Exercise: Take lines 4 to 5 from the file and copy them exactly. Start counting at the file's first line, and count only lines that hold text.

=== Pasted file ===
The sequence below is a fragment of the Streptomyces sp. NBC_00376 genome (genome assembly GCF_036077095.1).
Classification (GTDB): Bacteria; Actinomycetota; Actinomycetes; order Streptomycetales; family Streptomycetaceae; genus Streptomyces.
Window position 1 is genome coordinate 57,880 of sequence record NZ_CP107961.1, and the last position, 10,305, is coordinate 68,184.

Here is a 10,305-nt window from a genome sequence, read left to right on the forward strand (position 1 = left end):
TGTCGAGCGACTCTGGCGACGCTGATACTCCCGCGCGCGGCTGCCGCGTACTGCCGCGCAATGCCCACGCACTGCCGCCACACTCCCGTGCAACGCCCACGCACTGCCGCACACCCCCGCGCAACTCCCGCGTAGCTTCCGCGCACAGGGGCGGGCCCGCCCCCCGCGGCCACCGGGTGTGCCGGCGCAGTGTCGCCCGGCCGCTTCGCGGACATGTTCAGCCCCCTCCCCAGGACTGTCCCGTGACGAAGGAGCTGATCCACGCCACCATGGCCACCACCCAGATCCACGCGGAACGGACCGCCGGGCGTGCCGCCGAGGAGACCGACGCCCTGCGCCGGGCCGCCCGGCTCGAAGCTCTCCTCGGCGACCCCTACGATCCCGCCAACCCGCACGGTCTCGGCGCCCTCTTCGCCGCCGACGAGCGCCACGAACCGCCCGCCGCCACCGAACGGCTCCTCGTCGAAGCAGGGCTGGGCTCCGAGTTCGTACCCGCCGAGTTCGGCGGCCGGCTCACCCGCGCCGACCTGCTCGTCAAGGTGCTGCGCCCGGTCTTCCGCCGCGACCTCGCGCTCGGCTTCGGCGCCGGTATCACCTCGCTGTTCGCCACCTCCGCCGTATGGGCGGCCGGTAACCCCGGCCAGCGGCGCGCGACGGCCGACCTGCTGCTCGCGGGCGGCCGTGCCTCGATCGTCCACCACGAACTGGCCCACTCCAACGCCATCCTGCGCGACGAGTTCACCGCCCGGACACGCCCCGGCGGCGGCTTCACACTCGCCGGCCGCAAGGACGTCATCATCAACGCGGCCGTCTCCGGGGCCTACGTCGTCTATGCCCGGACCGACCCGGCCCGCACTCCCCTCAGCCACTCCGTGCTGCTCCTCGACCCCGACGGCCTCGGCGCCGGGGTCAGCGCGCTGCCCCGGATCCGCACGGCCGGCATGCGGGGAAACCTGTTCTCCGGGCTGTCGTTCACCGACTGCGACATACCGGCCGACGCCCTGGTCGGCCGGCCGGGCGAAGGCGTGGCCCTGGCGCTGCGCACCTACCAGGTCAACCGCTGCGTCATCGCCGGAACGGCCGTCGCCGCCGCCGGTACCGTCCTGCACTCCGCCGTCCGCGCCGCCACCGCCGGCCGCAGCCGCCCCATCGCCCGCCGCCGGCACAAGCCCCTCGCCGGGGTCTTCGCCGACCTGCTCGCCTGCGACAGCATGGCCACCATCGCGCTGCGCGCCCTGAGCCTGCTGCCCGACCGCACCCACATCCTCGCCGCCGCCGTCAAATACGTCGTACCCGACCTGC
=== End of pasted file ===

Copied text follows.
Here is a 10,305-nt window from a genome sequence, read left to right on the forward strand (position 1 = left end):
TGTCGAGCGACTCTGGCGACGCTGATACTCCCGCGCGCGGCTGCCGCGTACTGCCGCGCAATGCCCACGCACTGCCGCCACACTCCCGTGCAACGCCCACGCACTGCCGCACACCCCCGCGCAACTCCCGCGTAGCTTCCGCGCACAGGGGCGGGCCCGCCCCCCGCGGCCACCGGGTGTGCCGGCGCAGTGTCGCCCGGCCGCTTCGCGGACATGTTCAGCCCCCTCCCCAGGACTGTCCCGTGACGAAGGAGCTGATCCACGCCACCATGGCCACCACCCAGATCCACGCGGAACGGACCGCCGGGCGTGCCGCCGAGGAGACCGACGCCCTGCGCCGGGCCGCCCGGCTCGAAGCTCTCCTCGGCGACCCCTACGATCCCGCCAACCCGCACGGTCTCGGCGCCCTCTTCGCCGCCGACGAGCGCCACGAACCGCCCGCCGCCACCGAACGGCTCCTCGTCGAAGCAGGGCTGGGCTCCGAGTTCGTACCCGCCGAGTTCGGCGGCCGGCTCACCCGCGCCGACCTGCTCGTCAAGGTGCTGCGCCCGGTCTTCCGCCGCGACCTCGCGCTCGGCTTCGGCGCCGGTATCACCTCGCTGTTCGCCACCTCCGCCGTATGGGCGGCCGGTAACCCCGGCCAGCGGCGCGCGACGGCCGACCTGCTGCTCGCGGGCGGCCGTGCCTCGATCGTCCACCACGAACTGGCCCACTCCAACGCCATCCTGCGCGACGAGTTCACCGCCCGGACACGCCCCGGCGGCGGCTTCACACTCGCCGGCCGCAAGGACGTCATCATCAACGCGGCCGTCTCCGGGGCCTACGTCGTCTATGCCCGGACCGACCCGGCCCGCACTCCCCTCAGCCACTCCGTGCTGCTCCTCGACCCCGACGGCCTCGGCGCCGGGGTCAGCGCGCTGCCCCGGATCCGCACGGCCGGCATGCGGGGAAACCTGTTCTCCGGGCTGTCGTTCACCGACTGCGACATACCGGCCGACGCCCTGGTCGGCCGGCCGGGCGAAGGCGTGGCCCTGGCGCTGCGCACCTACCAGGTCAACCGCTGCGTCATCGCCGGAACGGCCGTCGCCGCCGCCGGTACCGTCCTGCACTCCGCCGTCCGCGCCGCCACCGCCGGCCGCAGCCGCCCCATCGCCCGCCGCCGGCACAAGCCCCTCGCCGGGGTCTTCGCCGACCTGCTCGCCTGCGACAGCATGGCCACCATCGCGCTGCGCGCCCTGAGCCTGCTGCCCGACCGCACCCACATCCTCGCCGCCGCCGTCAAATACGTCGTACCCGACCTGC